Dr. Severin Icarus from Marseille won the prize of the French Academy in 1895. He was the first to conduct blood tests with the addition of a fluorescent dye. The blood of a living person turned yellow when interacting with this substance. When Doctor Icarus dripped dye into the eyes, the membrane turned green. His other test was more spectacular: the doctor wrote the words “I died” on a strip of paper using invisible lead acetate ink. The paper was in the patient's mouth. When lead acetate reacted with sulfur dioxide, words appeared. However, it soon became clear that sulfur dioxide is present not only in corpse gases, but also, for example, in teeth affected by caries, and is also formed during tonsillitis.

In the second half of the 19th century, the fear of being buried alive became widespread. If educated and wealthy people demanded an autopsy of the body, then the poor sections of society could even rebel and demand the exhumation of a fresh grave. Newspaper reporters, especially in the provinces, were looking for sensations, and rumors of burial alive allowed the latest issue to sell like hot cakes. Most activists in societies opposed to premature funerals did not have a medical education. They turned against doctors those people who often could not afford medicine.

If there was a doctor in such a society, then he was a person with an unusual biography. For example, a British citizen from Calcutta, Roger Chew, lost consciousness as a child at the funeral of his older sister and fell into her grave. He lay unconscious for several days, and a coffin had already been laid for him. But suddenly the younger sister noticed her brother’s lips moving. Doctors drained excess fluid from Roger's neck and he was saved.

Roger subsequently chose a career as a military surgeon and encountered cases of “revival” in morgues during cholera epidemics. His best friend, Officer Frank Lassell, sat next to Roger at one banquet. He laughed so hard at one of Roger's jokes that he passed out and fell head first into Roger's plate. A month later, Dr. Chu was tasked with exhuming Lassell's body and saw that the coffin lid had been moved, Lassell was covered with earth, and his posture was unnaturally crooked.

The last straw on Dr. Chu’s path to becoming an activist was the burial stories of his relatives. He handled his uncle's funeral and visited the family crypt to arrange the site. The coffin of one of his distant relatives was open, and her arms hung to the floor. Roger Chu began to blame her mother: she ran away to England with a new husband. And he, also a surgeon, allegedly poisoned his stepdaughter, with whom he was constantly in conflict.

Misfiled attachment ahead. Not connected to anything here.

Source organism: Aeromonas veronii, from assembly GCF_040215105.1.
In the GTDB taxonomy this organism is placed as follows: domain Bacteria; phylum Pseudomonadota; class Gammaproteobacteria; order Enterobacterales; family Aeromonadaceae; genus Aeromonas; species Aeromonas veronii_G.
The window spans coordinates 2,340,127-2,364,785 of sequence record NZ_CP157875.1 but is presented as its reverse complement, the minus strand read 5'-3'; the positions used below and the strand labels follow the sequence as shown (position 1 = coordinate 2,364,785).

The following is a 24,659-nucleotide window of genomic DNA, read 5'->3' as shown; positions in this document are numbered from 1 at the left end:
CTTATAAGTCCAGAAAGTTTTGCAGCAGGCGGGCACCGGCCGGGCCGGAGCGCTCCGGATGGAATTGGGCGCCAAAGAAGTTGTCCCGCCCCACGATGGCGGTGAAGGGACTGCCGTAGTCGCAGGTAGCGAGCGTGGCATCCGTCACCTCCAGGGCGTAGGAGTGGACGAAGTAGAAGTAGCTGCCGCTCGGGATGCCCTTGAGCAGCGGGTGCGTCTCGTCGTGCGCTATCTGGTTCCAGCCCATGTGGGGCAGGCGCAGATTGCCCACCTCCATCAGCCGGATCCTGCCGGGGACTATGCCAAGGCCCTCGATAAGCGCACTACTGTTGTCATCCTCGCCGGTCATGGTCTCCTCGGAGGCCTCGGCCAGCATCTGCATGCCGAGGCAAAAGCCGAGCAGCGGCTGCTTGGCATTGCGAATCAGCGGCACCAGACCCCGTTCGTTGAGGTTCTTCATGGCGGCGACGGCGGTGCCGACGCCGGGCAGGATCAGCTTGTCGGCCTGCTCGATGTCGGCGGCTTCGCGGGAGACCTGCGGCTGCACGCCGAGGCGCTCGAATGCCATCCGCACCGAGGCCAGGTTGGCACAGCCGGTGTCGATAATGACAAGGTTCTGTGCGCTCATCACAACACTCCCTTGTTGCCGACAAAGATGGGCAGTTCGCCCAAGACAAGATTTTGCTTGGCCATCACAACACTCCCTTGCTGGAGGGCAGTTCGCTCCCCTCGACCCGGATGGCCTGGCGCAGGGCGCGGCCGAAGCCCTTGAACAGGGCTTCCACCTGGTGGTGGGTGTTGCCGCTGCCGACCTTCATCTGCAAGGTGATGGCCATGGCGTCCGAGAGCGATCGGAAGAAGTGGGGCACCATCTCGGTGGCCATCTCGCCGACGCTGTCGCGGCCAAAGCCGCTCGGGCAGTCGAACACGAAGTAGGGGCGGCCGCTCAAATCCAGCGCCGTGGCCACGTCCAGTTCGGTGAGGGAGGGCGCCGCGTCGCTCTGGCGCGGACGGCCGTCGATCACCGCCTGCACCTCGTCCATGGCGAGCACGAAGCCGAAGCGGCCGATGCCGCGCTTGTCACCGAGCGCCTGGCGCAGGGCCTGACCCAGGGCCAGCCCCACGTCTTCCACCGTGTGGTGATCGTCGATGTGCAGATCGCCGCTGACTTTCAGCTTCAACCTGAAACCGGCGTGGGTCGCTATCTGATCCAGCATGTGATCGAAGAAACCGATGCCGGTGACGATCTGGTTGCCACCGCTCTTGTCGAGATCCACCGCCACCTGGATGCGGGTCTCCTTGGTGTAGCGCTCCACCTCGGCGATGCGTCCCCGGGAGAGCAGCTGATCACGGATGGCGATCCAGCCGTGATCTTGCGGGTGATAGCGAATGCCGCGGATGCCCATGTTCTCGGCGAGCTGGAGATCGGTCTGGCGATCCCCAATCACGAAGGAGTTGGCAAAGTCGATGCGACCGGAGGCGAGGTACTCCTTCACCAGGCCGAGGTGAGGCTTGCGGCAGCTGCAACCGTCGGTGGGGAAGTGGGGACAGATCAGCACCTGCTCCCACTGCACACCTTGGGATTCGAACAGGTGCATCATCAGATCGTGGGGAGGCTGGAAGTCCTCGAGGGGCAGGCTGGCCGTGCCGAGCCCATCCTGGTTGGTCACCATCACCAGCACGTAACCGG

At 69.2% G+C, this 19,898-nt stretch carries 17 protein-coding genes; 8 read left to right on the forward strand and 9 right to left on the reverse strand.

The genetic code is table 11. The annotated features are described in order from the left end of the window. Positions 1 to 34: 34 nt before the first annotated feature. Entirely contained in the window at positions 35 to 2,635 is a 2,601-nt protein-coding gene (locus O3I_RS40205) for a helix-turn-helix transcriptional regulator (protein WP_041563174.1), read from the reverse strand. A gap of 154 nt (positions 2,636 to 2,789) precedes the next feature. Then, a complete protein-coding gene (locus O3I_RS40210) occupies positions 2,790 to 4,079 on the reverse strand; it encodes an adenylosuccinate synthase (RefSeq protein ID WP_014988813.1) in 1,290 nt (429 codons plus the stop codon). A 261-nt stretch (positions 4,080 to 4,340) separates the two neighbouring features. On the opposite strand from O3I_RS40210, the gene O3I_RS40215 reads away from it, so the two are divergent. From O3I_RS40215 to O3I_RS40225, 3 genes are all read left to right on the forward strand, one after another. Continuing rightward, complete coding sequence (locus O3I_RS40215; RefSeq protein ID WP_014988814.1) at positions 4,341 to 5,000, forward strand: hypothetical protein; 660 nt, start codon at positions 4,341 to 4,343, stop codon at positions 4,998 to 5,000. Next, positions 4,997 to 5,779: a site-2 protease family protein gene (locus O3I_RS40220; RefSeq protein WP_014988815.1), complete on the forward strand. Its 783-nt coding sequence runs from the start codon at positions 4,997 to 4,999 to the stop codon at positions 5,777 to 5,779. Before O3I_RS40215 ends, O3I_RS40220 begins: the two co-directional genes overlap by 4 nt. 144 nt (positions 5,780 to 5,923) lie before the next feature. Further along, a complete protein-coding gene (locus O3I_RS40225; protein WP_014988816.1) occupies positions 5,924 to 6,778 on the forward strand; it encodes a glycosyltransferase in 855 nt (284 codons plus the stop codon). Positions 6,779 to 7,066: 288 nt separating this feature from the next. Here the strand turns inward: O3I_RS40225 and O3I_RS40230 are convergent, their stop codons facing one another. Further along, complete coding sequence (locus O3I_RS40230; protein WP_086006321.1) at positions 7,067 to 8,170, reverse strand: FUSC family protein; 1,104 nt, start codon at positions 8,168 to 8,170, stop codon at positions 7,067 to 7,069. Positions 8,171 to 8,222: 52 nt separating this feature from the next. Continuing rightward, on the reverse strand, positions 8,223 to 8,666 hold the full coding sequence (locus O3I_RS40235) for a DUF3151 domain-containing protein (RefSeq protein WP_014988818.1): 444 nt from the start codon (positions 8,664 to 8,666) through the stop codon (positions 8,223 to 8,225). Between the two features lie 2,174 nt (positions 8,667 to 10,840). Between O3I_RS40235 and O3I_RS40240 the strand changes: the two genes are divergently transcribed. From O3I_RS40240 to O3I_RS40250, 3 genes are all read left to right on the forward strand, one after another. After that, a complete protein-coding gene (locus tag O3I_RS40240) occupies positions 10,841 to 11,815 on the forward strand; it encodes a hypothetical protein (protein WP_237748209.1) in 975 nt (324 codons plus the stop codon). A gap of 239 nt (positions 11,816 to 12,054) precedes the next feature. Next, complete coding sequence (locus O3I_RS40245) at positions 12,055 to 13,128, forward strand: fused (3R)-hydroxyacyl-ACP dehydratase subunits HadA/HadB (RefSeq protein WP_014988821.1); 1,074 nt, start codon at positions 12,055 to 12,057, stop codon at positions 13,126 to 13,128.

Soon Roger Chu joined the American Society Against Premature Funerals, which did a great service to its members. People with fake diplomas posed as doctors, summoned spirits, and fought against vaccinations. The presence of a real doctor in the society allowed its leader, geologist William Tebb, to make presentations at medical conferences and in the parliaments of European countries. Interestingly, Dr. Chu liked the burial traditions of the indigenous people of his native India. He believed that predatory vultures and stray dogs have a connection with the other world and do not touch some bodies in the “towers of silence.” As a result, Roger Chu opened a dog shelter and tried to teach dogs to distinguish living people from dead ones.

Taphophobia in fiction

Writers of the 19th century also played up the plot of burial alive. Edgar Allan Poe addressed this topic especially often. The character in his story “Buried Alive” suffers from catalepsy and loses consciousness on the streets. He tells stories about those prematurely buried, and ends with an incident from his life. One day he woke up in a small room that smelled of damp earth, and his mouth was covered with a handkerchief. However, as soon as he tore off his scarf and screamed... the sailors came and escorted him off the barge. He wandered there the day before when he got lost in the forest in the rain.

In the story "Berenice", the title character's cousin Aegeus goes crazy. He sees everywhere the beautiful teeth of his cousin, who has fallen into a lethargic sleep. A servant enters Aegeus’s bedroom the day after Berenice’s funeral and reports: the family crypt has been destroyed. Someone cut the girl's face! To his horror, Aegeus discovers stains on his clothes and Berenice's teeth in the box...